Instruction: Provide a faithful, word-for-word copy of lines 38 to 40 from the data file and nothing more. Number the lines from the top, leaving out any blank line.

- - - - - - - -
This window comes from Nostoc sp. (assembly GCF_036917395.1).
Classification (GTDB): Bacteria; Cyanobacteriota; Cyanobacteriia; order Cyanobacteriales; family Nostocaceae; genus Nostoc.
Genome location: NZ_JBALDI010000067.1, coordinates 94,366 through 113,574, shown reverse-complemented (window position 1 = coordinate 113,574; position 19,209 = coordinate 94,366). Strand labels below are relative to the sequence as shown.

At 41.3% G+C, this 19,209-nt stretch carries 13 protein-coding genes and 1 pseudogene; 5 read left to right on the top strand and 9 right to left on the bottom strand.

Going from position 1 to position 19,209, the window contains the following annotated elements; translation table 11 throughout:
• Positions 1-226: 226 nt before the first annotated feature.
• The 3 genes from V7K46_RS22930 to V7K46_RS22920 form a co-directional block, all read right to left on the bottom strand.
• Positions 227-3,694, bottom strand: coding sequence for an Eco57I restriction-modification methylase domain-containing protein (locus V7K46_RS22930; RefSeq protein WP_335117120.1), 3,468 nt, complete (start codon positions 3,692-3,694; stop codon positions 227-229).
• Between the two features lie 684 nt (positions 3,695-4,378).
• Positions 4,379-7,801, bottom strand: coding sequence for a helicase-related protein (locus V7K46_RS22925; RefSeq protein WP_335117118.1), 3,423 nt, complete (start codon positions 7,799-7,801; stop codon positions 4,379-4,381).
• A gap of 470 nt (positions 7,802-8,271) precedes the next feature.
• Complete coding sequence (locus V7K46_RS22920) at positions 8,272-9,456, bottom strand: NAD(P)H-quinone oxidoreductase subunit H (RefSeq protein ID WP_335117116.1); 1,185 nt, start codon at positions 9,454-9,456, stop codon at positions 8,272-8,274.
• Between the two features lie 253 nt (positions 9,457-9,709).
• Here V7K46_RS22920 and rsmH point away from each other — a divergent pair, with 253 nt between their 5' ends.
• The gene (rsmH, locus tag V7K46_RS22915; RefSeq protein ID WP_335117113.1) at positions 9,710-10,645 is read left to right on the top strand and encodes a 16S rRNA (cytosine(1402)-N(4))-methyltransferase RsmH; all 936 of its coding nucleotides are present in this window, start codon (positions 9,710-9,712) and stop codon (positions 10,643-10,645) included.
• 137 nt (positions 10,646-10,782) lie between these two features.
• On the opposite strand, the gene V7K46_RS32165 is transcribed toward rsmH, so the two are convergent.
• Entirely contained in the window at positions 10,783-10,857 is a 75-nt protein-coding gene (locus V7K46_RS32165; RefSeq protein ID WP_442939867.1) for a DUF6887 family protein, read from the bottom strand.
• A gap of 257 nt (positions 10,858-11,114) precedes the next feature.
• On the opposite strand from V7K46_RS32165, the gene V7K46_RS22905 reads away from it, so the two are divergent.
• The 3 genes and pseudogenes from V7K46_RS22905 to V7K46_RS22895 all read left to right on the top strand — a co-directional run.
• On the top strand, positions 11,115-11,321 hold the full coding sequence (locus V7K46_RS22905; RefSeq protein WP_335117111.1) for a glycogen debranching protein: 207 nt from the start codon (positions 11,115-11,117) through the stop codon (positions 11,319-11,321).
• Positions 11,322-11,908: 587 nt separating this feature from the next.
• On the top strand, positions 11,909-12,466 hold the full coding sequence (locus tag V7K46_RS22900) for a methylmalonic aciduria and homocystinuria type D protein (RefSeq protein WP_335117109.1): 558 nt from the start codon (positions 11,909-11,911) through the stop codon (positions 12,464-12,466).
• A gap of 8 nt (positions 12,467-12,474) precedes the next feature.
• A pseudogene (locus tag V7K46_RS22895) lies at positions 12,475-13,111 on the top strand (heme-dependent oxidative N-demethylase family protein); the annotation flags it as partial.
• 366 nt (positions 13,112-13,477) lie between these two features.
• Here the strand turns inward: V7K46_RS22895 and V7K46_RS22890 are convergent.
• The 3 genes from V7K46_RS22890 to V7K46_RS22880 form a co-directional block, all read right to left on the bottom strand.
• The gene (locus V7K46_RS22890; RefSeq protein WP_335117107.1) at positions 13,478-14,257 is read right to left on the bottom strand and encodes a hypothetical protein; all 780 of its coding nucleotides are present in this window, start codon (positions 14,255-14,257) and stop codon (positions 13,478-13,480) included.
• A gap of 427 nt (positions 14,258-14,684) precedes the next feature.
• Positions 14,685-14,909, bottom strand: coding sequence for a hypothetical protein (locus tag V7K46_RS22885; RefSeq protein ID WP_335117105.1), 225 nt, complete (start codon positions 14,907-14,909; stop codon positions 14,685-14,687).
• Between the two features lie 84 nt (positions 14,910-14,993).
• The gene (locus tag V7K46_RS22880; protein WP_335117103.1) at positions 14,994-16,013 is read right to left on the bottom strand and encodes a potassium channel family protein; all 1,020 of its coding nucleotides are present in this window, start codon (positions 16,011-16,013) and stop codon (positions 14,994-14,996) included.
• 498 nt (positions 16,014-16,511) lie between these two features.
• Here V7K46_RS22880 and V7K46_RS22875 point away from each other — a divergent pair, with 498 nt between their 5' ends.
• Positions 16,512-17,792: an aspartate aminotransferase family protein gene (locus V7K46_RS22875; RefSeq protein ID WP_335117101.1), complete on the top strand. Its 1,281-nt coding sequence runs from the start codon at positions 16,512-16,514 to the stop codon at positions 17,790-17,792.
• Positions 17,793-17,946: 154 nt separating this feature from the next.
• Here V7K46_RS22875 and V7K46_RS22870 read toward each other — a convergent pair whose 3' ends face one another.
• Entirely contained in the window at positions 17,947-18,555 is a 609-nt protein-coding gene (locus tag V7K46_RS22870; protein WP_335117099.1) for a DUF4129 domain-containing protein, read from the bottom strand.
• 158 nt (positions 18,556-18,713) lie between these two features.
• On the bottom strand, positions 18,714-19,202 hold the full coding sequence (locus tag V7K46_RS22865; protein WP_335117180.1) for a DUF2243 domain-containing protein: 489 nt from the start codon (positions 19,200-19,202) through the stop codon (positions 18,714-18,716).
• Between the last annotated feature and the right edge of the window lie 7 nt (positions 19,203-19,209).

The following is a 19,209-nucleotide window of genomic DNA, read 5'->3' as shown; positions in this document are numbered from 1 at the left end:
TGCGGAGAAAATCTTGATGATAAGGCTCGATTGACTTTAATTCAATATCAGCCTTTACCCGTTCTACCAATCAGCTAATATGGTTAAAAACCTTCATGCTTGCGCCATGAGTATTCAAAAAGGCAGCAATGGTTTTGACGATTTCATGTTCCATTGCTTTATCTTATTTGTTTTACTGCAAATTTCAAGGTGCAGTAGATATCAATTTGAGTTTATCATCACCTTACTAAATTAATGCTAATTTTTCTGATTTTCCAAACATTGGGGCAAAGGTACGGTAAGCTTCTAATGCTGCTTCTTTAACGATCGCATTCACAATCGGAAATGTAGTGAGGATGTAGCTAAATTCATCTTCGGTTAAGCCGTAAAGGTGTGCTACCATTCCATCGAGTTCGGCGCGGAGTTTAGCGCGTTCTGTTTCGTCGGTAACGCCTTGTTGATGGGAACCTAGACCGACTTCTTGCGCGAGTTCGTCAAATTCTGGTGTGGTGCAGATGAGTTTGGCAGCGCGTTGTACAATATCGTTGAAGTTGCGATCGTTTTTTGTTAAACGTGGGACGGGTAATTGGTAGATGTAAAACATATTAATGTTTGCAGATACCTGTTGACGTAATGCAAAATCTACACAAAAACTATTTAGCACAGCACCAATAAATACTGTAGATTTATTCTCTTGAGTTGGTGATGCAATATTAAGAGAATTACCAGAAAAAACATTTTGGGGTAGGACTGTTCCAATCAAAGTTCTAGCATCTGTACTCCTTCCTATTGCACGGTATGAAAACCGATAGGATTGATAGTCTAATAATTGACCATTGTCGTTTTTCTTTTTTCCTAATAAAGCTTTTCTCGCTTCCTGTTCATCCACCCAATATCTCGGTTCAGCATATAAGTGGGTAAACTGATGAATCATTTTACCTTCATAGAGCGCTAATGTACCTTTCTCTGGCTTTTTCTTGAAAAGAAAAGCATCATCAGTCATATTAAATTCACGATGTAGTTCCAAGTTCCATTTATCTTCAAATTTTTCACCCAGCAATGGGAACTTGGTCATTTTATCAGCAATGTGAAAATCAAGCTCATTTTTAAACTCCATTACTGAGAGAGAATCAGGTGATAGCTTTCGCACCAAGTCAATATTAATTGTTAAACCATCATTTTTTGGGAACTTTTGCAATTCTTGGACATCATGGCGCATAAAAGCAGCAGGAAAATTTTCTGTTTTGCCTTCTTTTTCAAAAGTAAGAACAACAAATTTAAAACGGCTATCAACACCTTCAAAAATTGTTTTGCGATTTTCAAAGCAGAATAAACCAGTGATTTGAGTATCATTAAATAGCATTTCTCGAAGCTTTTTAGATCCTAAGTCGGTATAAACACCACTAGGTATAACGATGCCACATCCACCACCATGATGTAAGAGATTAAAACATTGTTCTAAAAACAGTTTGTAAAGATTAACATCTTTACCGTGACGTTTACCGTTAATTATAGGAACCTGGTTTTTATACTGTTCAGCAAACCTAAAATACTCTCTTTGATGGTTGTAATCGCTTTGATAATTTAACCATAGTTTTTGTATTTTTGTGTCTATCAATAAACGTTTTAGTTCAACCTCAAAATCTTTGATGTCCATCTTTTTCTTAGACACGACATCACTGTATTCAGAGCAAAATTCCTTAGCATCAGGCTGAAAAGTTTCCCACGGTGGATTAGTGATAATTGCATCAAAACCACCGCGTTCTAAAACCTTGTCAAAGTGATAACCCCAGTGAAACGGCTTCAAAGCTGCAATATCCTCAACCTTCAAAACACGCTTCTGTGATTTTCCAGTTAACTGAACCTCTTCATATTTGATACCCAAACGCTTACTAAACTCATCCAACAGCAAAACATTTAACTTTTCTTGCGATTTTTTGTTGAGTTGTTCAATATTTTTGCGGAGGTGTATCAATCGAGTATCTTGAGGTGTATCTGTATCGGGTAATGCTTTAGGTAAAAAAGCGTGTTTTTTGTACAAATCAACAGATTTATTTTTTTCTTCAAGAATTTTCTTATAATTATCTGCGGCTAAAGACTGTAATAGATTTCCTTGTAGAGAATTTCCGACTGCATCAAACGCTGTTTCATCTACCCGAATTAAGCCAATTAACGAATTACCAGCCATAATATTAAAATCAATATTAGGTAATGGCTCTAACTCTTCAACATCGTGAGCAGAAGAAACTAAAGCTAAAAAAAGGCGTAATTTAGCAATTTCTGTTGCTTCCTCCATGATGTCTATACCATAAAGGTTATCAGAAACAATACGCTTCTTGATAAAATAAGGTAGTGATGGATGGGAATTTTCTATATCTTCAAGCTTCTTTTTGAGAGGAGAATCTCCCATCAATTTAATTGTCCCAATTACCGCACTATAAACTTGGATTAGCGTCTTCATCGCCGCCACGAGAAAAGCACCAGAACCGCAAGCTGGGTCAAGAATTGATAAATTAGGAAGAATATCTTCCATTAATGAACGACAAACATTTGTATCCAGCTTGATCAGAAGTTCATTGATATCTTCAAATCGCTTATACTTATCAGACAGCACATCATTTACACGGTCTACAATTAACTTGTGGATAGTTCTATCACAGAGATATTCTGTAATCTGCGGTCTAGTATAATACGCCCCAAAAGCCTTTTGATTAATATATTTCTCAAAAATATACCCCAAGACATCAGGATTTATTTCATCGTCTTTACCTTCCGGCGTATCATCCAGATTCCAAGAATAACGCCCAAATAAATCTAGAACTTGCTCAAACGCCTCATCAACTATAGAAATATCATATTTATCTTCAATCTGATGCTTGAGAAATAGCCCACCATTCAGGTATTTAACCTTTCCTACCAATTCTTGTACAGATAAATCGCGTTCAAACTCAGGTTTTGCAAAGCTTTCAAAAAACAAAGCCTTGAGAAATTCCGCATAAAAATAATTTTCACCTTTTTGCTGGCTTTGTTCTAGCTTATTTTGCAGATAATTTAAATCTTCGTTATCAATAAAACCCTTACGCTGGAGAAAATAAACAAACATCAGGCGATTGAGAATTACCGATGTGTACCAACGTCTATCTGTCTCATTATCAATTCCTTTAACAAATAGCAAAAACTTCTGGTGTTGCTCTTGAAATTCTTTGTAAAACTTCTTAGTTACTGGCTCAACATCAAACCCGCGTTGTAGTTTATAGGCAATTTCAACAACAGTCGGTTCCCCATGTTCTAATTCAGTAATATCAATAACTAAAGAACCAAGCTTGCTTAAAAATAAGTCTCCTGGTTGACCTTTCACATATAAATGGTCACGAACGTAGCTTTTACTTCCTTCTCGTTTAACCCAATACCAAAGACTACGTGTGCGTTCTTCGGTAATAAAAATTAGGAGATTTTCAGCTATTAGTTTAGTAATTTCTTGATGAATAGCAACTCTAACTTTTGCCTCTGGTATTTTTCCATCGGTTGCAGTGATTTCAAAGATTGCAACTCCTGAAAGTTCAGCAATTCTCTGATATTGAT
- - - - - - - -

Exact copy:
• Positions 17,793-17,946: 154 nt separating this feature from the next.
• Here V7K46_RS22875 and V7K46_RS22870 read toward each other — a convergent pair whose 3' ends face one another.
• Entirely contained in the window at positions 17,947-18,555 is a 609-nt protein-coding gene (locus tag V7K46_RS22870; protein WP_335117099.1) for a DUF4129 domain-containing protein, read from the bottom strand.